652. Infinite Joost (Voxter) Posted: July 23, 2012 at 04:39 PM (#4190015)
I suspect that whoever it was that was "frightened" by the fact that I'm unpersuaded by football's necessity to human endeavor thinks I'm somehow putting an institution of higher education at risk for violating NCAA rules. Or something. It's bullshit. Football has too much importance on campuses, and killing a high profile program for crimes this egregious shouldn't provoke outrage.

Don't worry, I have plenty of contempt for NCAA, too. But pretending as though PSU somehow isn't responsible for this specific problem is a whitewash.
   653. Topher Posted: July 23, 2012 at 04:46 PM (#4190024)
There are a lot of academic benefits to Big Ten membership.

Killing football and/or the relationship with the Big Ten would hurt the academic reputation of the university. That impacts all current students, all alumni, and recruiting future students.

I doubt the hit would be significant, but there would be a hit. Considering how much importance is given to the various rankings, I can't see Penn State making a decision that would cause its spot to drop, even if it was only a few notches.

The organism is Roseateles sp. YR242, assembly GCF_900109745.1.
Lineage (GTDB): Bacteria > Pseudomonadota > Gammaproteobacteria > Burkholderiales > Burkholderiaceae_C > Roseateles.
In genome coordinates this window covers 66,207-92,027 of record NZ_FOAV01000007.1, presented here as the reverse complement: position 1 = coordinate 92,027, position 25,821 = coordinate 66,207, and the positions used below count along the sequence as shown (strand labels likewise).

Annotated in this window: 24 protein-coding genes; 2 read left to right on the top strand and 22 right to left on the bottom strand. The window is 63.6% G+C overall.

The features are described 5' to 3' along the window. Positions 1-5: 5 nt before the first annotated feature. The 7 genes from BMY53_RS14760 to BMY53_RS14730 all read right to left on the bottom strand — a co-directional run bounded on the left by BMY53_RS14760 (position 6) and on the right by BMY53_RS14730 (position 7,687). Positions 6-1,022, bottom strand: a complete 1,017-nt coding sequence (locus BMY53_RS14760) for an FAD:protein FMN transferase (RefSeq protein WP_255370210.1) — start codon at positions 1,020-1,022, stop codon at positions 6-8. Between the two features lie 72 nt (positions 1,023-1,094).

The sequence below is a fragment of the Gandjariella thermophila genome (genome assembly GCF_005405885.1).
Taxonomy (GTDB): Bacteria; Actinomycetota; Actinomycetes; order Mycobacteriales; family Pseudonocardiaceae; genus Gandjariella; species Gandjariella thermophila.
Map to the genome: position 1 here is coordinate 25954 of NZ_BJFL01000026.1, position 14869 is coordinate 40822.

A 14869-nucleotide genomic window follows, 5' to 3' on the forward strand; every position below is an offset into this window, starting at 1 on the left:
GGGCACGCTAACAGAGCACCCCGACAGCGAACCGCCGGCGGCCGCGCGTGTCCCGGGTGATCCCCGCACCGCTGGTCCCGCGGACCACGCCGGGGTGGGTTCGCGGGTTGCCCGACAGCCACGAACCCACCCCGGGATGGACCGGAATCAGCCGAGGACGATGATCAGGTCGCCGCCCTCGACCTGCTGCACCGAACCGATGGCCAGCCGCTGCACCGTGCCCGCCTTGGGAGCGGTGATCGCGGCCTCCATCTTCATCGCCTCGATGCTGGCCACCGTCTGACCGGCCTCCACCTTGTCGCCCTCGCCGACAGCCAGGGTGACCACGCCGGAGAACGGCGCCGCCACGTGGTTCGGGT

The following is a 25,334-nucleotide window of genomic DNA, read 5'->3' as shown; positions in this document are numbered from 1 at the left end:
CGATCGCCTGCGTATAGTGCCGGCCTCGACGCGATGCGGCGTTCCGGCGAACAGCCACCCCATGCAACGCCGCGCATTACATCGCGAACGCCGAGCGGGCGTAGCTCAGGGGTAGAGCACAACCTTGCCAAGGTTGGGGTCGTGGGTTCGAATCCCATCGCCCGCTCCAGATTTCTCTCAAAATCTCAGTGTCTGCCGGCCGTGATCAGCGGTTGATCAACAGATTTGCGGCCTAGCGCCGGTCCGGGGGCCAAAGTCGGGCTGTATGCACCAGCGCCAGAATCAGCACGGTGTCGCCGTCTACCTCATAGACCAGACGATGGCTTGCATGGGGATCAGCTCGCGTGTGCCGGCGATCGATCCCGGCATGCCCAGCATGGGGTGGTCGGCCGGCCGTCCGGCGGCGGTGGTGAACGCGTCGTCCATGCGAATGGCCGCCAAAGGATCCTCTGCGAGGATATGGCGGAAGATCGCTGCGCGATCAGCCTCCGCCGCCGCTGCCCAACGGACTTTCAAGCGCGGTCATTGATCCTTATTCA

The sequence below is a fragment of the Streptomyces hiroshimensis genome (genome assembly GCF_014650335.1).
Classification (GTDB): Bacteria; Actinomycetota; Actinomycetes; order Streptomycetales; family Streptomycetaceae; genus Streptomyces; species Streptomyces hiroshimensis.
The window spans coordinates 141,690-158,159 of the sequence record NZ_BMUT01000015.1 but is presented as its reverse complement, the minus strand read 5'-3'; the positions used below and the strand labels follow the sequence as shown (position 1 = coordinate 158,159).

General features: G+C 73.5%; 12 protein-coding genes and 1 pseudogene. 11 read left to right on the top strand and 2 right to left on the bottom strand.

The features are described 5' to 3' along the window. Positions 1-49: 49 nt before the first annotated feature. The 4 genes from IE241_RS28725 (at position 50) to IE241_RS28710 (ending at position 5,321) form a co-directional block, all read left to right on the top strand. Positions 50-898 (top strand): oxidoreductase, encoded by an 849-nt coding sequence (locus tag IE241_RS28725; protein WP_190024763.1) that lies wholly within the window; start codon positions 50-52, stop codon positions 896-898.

654. JoeHova Posted: July 23, 2012 at 04:50 PM (#4190031)
But pretending as though PSU somehow isn't responsible for this specific problem is a whitewash.

I'm not saying they're not responsible. They are responsible. I don't want to act like they're unique though. Something similar could have happened on a lot of campuses in a lot of different situations. Maybe not quite as bad as what happened at Penn State but the ingredients for this kind of travesty are present almost everywhere in society. To just eliminate Penn State from the public consciousness and then forget about that aspect of the tragedy is not something I'm in favor of.
   655. Infinite Joost (Voxter) Posted: July 23, 2012 at 04:51 PM (#4190033)
There's no particular reason the school couldn't participate in the CIC without playing sports in the Big 10. The idea that academics should be tied to football in this way is almost certainly deleterious to higher education. And I see no reason why killing football would damage its academic standing any more than the scandal already has.
   656. Infinite Joost (Voxter) Posted: July 23, 2012 at 04:53 PM (#4190034)
To just eliminate Penn State from the public consciousness and then forget about that aspect of the tragedy is not something I'm in favor of.